Andrew Roberts [00:20:04] And it makes it even worse because the home you grew up in. There’s so much nostalgia there and memories and so that’s probably a tough pill to swallow.
Ryan Dodge [00:20:11] So believe it or not, my dad asked me for advice. He asked ‘well what would you do?’ And so I ran through his options and fixing flip was not one of them that I was going to suggest at that point in time.
Andrew Roberts [00:20:26] At this point is your dad still own this house?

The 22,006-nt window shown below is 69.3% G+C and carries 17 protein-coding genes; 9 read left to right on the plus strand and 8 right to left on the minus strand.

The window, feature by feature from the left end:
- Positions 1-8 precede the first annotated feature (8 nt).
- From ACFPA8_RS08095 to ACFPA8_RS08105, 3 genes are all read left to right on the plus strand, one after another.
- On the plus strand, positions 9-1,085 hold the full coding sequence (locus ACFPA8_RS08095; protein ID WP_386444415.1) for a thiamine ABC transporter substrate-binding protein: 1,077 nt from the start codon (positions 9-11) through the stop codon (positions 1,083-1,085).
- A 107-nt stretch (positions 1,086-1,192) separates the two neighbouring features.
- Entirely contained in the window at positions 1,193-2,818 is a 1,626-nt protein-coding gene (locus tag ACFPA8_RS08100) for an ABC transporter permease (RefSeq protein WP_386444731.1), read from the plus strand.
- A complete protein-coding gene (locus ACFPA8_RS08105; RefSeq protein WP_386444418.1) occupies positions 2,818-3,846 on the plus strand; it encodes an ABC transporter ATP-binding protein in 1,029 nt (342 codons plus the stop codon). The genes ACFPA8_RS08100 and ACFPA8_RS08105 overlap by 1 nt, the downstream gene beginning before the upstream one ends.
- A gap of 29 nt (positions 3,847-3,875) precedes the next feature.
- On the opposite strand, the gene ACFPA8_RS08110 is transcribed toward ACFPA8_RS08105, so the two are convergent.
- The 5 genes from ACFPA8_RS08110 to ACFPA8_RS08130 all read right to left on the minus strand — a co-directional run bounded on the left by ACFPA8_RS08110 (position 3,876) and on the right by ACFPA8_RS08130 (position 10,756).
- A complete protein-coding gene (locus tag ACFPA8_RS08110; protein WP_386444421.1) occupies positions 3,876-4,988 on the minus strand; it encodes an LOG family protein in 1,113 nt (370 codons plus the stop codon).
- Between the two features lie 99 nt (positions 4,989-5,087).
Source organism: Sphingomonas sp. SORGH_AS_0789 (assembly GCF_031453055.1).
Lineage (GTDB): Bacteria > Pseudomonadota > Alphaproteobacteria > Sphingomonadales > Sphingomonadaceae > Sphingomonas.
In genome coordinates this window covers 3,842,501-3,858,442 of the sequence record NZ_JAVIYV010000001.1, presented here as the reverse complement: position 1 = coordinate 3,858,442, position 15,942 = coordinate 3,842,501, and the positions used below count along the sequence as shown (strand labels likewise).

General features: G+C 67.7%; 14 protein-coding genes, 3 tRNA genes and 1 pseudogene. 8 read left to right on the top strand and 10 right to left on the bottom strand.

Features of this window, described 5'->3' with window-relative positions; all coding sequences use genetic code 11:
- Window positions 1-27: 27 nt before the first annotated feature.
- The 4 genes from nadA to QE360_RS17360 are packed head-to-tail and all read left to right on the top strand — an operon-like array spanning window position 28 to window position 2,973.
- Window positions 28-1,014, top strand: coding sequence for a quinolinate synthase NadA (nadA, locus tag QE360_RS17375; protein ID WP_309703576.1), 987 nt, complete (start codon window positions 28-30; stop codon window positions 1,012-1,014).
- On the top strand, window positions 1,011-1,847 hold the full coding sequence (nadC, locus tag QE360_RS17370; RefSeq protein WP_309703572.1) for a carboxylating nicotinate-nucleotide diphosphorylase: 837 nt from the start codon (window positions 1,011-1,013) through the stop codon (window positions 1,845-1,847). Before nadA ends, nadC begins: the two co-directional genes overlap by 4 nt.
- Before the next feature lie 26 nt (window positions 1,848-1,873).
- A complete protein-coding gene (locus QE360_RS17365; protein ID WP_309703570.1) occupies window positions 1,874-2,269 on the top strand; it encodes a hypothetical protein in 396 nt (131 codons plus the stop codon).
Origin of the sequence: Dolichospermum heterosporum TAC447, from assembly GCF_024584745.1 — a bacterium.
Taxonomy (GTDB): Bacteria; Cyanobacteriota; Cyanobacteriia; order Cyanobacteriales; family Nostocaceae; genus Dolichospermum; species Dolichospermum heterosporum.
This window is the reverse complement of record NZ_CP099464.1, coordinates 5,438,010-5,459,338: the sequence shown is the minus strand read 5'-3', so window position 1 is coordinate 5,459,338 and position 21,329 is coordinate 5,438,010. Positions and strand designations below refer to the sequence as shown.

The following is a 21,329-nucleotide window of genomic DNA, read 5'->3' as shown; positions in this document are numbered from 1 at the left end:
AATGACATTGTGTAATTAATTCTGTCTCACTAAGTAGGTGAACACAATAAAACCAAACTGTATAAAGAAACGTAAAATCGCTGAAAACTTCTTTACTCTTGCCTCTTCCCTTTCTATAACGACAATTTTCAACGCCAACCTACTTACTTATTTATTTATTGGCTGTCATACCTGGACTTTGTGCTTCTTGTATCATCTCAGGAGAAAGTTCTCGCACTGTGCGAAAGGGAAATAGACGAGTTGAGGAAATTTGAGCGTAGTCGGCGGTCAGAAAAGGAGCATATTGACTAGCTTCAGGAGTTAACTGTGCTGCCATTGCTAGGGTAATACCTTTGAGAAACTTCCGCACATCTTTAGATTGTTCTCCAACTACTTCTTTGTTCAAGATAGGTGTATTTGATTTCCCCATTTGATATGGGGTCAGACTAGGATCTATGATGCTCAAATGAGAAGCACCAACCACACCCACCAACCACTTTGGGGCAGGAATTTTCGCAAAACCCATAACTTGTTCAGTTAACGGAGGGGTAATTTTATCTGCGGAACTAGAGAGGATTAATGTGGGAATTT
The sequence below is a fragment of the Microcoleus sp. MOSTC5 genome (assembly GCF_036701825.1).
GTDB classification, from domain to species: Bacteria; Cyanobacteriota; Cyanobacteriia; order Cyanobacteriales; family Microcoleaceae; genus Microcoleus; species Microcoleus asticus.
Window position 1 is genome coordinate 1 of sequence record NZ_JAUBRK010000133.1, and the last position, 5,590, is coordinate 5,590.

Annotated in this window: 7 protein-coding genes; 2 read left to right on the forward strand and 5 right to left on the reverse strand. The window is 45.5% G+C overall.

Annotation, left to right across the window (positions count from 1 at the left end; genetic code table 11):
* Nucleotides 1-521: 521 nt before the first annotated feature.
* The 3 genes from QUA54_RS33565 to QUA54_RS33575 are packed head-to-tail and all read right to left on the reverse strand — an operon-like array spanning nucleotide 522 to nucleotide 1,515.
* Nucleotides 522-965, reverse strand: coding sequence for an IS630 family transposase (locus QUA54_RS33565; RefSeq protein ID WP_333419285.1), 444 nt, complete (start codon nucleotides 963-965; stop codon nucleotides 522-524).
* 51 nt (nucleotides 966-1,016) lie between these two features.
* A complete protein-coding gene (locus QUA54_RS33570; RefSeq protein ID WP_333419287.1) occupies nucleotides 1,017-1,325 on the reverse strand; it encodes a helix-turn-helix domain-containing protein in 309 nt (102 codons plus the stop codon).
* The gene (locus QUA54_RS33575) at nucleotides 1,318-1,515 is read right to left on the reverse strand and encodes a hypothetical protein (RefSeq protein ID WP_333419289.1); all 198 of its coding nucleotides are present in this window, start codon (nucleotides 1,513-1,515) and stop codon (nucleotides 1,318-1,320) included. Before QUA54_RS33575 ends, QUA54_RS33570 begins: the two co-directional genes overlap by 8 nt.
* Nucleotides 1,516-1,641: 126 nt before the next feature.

Ryan Dodge [00:20:27] No. I’m going to talk about that. What happened was I ended up helping get him out but he asked me for my advice on what he should do I told him: well you should go in there and drop about five grand. Take it out of your 401K and what would I like to call “rent proof” it. I’m talking go in there and lay some luxury vile tile planking floors, LPT, the good waterproof stuff, and slap more pain on it and make it to wear next time you need to come in your repairs are not going to be that expensive. Try and build more equity so you can have a good check as your exit strategy whenever you do decide to sell it. Of course, your parents don’t listen to you. So anyways I was helping my buddy manage his landscaping business at the time because they I mean he was all jacked up and so and I can only take like five minutes at a time hanging out with my parents. It just gets really annoying. I was up there visiting the family for the summer and I had to get out of the house. Anyway I get a call my mom mom’s like ‘Hey half your dad’s face isn’t working what do I do?’ And I said ‘well you should probably get him in car right now and take him to the hospital.’ And just I have a little sister with Down’s syndrome, I have an older brother that’s about to be 30, he’s in a lot of student debt as well. He fell into that, he’s a perfect example; I’m trying to trash talking here though because I do love them. But anyway, I get to the hospital and my brother’s there and my little sister’s there and they’re both crying, my mom’s crying and I’m like ‘oh wow this is serious.’ I have be strong here. I go back there and my dad is coherent. You could tell that half his face was sagging a little bit and I’ve never seen my dad hurt ever in my life. I asked the nurse what’s going on and she’s like ‘well your dad’s brain is bleeding.’ I’m like all right… So what are you what are you doing about it? So they’re stabilizing him. The neurosurgeon that deals with that type of thing which is an AVM, just got out of surgery like the past 24 hours he was conducting surgery, he’s like on hour three of sleep. And so they just had to stabilize him and let this doctor get rest now. So 15 minutes later my dad starts having seizures and this is where it really hit me and my family was was scared like no other. I asked the nurse what’s going on? And his his brain started bleeding about five times worse than it was before. And at this point I don’t know if my dad’s going to live or not. So they actually got that surgeon up out of her bed and took the helicopter over to the other hospital where they specialize in that and they told us we don’t know what’s going to happen. There is no promises here. If he does make it through, he could be a vegetable for all we know. Anyways that the surgery was successful, for three weeks after that my dad was in the hospital and it took him two weeks to even wake up whenever he woke up, he didn’t even know who we were, which was horrible. But during that two week time period my mom was like… My mom’s a stay at home mom, so she doesn’t know how to pay bills, she doesn’t really know how to do anything online, Not really financially savvy. So my grandparents were helping to teach her how to pay bills and stuff like that. My mom comes up to me and she’s like ‘I think we’re going have to call one of those ‘we buy houses signs’ or let that house go to the bank’. I’m like ‘No you’re not. I’m going to make this happen.’ I just started going through my fix and flip class with that education company and I was like ‘nope we’re going make something happen.’ So I ran my numbers on the property they were very tight, not even most seasoned investors would really mess with this. And I ended up building my team, I got one of the best real estate agents in St. Lewis by paper I could see the transactions that he’s done. He performs, got my CMA, done built my contracting team (which, me and my family we took care of everything on the outside of the house which was kind of pretty pretty extensive. We had to build a whole new deck). The inside of the house we had a contractor that was also a family friend who helped us, he got compensated, but nowhere near what it would normally be. So I leveraged a little bit of private money in that transaction as well, I threw some money on credit cards, I wrote it up subject to existing financing because I don’t care who you are even if you’re doing business with family you better have it in paper and you better have it straight. I didn’t want my mom to have any influence, whatsoever in any of the decision making, so I literally put it under contract subject to existing financing and started doing this deal. It was a huge learning experience. I was kind of forced into it. My dad was recovering at the time. We got the deal done and ended up being 30 grand in profit. What does one do when his parents are in struggle mode? My parents were at that time in roughly fifteen thousand dollars in medical debt. Which, by the way, let me remind you; He worked his entire life to to to settle on a fixed income and garbage insurance. I gave probably twenty five thousand dollars in profit back to my family that paid off that 15 grand in medical debt prevented the foreclosure which, my mom didn’t expect any of this. the deal was that I prevent the foreclosure, the rest is mine, but that’s your parents. I got him out of that hole, prevented the foreclosure; It was under contract within 24 hours with four offers all over asking price.